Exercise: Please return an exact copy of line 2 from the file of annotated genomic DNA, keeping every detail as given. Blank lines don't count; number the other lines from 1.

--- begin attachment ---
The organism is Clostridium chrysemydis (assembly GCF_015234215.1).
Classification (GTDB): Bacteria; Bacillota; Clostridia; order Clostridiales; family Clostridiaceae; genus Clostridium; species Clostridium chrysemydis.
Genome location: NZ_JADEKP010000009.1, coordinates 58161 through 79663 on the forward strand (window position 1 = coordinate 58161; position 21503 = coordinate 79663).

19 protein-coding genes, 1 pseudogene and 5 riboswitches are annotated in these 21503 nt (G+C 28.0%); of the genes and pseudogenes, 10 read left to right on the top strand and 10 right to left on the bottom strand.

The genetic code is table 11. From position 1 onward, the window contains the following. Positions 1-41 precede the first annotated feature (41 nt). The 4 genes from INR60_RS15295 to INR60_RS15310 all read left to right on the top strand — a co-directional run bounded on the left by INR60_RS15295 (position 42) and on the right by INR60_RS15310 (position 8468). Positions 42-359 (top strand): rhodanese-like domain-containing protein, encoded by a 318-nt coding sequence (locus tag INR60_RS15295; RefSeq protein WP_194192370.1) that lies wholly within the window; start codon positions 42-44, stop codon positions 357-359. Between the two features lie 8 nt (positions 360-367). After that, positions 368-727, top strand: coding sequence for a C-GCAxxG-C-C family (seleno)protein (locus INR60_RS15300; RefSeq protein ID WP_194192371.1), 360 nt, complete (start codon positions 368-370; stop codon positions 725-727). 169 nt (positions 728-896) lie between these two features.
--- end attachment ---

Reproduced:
Classification (GTDB): Bacteria; Bacillota; Clostridia; order Clostridiales; family Clostridiaceae; genus Clostridium; species Clostridium chrysemydis.